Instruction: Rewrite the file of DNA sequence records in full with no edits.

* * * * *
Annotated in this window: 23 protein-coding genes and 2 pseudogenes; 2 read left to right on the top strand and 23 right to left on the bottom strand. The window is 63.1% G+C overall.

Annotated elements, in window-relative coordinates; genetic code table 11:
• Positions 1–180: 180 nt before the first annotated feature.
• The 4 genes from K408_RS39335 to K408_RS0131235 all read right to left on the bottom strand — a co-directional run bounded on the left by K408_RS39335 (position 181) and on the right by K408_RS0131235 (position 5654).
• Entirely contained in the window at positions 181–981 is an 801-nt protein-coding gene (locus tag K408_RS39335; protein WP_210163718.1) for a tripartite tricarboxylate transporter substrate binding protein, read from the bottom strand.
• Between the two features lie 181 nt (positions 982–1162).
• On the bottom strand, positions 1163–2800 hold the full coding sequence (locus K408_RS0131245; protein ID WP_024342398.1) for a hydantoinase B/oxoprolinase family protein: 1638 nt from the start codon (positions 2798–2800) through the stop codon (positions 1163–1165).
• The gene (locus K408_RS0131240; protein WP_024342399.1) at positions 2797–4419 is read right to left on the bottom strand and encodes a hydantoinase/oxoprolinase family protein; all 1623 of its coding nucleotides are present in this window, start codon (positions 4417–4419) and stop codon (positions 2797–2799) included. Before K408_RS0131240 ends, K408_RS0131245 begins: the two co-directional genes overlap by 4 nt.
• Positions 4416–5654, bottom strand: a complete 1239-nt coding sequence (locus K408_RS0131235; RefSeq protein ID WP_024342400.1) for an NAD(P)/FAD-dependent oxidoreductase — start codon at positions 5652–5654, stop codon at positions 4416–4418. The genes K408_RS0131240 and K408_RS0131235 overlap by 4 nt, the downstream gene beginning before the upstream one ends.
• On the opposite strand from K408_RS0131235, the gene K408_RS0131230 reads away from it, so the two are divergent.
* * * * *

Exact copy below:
Annotated in this window: 23 protein-coding genes and 2 pseudogenes; 2 read left to right on the top strand and 23 right to left on the bottom strand. The window is 63.1% G+C overall.

Annotated elements, in window-relative coordinates; genetic code table 11:
• Positions 1–180: 180 nt before the first annotated feature.
• The 4 genes from K408_RS39335 to K408_RS0131235 all read right to left on the bottom strand — a co-directional run bounded on the left by K408_RS39335 (position 181) and on the right by K408_RS0131235 (position 5654).
• Entirely contained in the window at positions 181–981 is an 801-nt protein-coding gene (locus tag K408_RS39335; protein WP_210163718.1) for a tripartite tricarboxylate transporter substrate binding protein, read from the bottom strand.
• Between the two features lie 181 nt (positions 982–1162).
• On the bottom strand, positions 1163–2800 hold the full coding sequence (locus K408_RS0131245; protein ID WP_024342398.1) for a hydantoinase B/oxoprolinase family protein: 1638 nt from the start codon (positions 2798–2800) through the stop codon (positions 1163–1165).
• The gene (locus K408_RS0131240; protein WP_024342399.1) at positions 2797–4419 is read right to left on the bottom strand and encodes a hydantoinase/oxoprolinase family protein; all 1623 of its coding nucleotides are present in this window, start codon (positions 4417–4419) and stop codon (positions 2797–2799) included. Before K408_RS0131240 ends, K408_RS0131245 begins: the two co-directional genes overlap by 4 nt.
• Positions 4416–5654, bottom strand: a complete 1239-nt coding sequence (locus K408_RS0131235; RefSeq protein ID WP_024342400.1) for an NAD(P)/FAD-dependent oxidoreductase — start codon at positions 5652–5654, stop codon at positions 4416–4418. The genes K408_RS0131240 and K408_RS0131235 overlap by 4 nt, the downstream gene beginning before the upstream one ends.
• On the opposite strand from K408_RS0131235, the gene K408_RS0131230 reads away from it, so the two are divergent.